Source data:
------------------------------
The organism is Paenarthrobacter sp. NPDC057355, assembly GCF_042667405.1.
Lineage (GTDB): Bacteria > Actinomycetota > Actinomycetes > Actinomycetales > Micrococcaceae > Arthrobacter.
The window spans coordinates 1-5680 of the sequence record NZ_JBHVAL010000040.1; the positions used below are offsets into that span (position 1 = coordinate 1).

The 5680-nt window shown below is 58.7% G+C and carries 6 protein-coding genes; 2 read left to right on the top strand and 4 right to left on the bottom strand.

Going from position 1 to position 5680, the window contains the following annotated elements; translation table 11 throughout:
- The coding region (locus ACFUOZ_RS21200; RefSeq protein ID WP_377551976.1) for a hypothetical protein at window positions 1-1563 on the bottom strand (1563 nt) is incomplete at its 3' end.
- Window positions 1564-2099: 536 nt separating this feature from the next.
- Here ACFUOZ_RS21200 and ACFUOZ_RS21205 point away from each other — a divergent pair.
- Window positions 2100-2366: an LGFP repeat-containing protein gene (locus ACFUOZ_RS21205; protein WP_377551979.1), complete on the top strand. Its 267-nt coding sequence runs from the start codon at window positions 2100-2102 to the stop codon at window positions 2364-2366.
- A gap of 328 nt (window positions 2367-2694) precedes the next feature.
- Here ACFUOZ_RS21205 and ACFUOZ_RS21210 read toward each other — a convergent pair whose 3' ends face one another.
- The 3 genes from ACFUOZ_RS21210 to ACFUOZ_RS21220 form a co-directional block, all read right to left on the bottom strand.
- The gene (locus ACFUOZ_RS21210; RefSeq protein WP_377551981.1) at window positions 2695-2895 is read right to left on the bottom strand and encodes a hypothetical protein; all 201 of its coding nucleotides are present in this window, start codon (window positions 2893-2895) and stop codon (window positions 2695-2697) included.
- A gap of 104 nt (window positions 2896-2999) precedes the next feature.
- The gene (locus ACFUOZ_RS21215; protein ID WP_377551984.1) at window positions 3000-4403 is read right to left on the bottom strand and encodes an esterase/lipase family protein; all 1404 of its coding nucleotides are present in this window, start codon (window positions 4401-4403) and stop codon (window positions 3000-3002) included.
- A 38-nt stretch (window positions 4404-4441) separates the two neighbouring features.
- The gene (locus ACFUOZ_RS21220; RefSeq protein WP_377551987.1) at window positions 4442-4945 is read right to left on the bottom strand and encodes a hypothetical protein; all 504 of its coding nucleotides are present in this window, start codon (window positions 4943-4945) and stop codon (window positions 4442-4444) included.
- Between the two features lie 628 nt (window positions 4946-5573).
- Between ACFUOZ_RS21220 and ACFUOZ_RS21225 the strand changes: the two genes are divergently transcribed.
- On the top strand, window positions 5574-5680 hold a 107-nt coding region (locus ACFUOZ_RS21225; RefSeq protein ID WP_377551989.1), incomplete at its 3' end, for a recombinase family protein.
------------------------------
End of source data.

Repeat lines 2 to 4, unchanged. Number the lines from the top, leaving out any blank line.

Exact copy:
Lineage (GTDB): Bacteria > Actinomycetota > Actinomycetes > Actinomycetales > Micrococcaceae > Arthrobacter.
The window spans coordinates 1-5680 of the sequence record NZ_JBHVAL010000040.1; the positions used below are offsets into that span (position 1 = coordinate 1).

The 5680-nt window shown below is 58.7% G+C and carries 6 protein-coding genes; 2 read left to right on the top strand and 4 right to left on the bottom strand.